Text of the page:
But for Scott Kildall and Nathaniel Stern, who conceived of this project, that's just a start. If a big enough stink is made (if enough people blog, write about the project, and continue to add it to Wikipedia), doesn't it become notable enough to merit a Wikipedia entry?
On the Wikipedia Art project page Kildall & Stern wrote:
Wikipedia Art is art composed on Wikipedia, and thus art that anyone can edit. Since the work itself manifests as a conventional Wikipedia page, would-be art editors are required to follow Wikipedia's enforced standards of quality and verifiability; any changes to the art must be published on, and cited from, 'credible' external sources: interviews, blogs, or articles in 'trustworthy' media institutions, which birth and then slowly transform what the work is and does and means simply through their writing and talking about it. Wikipedia Art may start as an intervention, turn into an object, die and be resurrected, etc, through a creative pattern / feedback loop of publish-cite-transform that we call "performative citations." Wikipedia Art MUST BE written about extensively both on- and off-line. This serves the dual purpose of verifying the work - which is considered controversial by those in the Wikipedia community, and occasionally removed from the site - as well as transforming it over time. WE INVITE YOU TO DO SO!In a Rhizome discussion of the project, MTAA noted:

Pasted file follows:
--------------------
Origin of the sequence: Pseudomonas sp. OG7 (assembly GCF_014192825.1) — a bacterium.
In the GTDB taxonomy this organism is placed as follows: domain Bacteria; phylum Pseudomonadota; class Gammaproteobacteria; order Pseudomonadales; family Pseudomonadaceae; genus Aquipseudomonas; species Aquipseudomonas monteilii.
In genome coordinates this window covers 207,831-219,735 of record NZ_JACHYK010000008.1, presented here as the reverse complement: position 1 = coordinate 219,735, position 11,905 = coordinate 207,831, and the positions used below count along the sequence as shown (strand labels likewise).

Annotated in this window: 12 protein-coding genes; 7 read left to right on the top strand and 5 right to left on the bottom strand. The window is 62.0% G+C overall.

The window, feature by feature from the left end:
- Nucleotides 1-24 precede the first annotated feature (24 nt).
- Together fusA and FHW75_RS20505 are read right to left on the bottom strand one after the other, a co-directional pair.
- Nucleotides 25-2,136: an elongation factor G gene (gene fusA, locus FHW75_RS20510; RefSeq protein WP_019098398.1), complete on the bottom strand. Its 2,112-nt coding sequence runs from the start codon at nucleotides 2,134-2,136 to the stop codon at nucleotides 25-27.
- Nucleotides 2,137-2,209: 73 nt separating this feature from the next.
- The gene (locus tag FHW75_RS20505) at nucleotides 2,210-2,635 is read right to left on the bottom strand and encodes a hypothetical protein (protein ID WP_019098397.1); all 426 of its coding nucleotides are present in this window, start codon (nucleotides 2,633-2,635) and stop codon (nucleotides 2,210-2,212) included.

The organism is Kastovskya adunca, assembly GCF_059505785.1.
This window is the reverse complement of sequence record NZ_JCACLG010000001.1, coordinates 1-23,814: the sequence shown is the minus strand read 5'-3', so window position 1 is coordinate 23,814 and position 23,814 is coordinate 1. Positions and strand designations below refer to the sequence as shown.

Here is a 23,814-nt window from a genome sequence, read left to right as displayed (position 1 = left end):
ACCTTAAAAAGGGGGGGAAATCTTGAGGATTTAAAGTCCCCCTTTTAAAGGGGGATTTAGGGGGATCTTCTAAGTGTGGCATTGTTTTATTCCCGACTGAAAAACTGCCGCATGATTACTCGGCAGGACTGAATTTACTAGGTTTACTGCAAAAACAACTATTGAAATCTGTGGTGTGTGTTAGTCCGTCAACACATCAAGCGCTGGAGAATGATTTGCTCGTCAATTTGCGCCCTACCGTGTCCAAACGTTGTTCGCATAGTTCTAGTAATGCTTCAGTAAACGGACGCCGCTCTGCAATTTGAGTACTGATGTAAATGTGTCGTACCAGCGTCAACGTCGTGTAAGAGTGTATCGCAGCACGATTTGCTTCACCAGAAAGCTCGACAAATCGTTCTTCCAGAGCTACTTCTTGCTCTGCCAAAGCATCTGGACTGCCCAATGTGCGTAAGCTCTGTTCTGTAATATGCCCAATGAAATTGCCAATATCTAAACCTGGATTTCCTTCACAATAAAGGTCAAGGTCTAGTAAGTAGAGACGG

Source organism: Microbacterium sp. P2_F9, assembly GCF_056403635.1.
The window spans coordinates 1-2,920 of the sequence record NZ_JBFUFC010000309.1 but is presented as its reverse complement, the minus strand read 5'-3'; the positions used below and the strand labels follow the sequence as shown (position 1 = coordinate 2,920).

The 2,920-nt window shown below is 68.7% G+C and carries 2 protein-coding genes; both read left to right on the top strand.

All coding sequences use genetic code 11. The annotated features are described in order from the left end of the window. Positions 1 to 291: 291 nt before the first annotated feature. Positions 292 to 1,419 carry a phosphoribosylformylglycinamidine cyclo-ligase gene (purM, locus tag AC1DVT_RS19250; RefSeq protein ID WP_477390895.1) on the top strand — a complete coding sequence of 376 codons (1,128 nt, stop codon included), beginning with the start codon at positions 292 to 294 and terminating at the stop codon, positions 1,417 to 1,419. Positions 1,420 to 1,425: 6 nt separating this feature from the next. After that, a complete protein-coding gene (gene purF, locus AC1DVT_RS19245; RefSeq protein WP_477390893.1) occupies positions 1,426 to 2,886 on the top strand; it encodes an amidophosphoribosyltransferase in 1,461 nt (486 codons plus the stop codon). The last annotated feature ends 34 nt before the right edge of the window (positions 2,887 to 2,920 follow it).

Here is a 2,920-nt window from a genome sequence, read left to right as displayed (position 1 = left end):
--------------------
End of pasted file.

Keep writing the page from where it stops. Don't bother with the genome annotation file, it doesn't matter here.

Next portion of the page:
But I can sympathize with the Wikipedians. If these Wikipedia art interventions became a popular game it would become vandalism (the resources to clean them up would become burdensome to the volunteers). But just this one is fun.[via Networked Performance]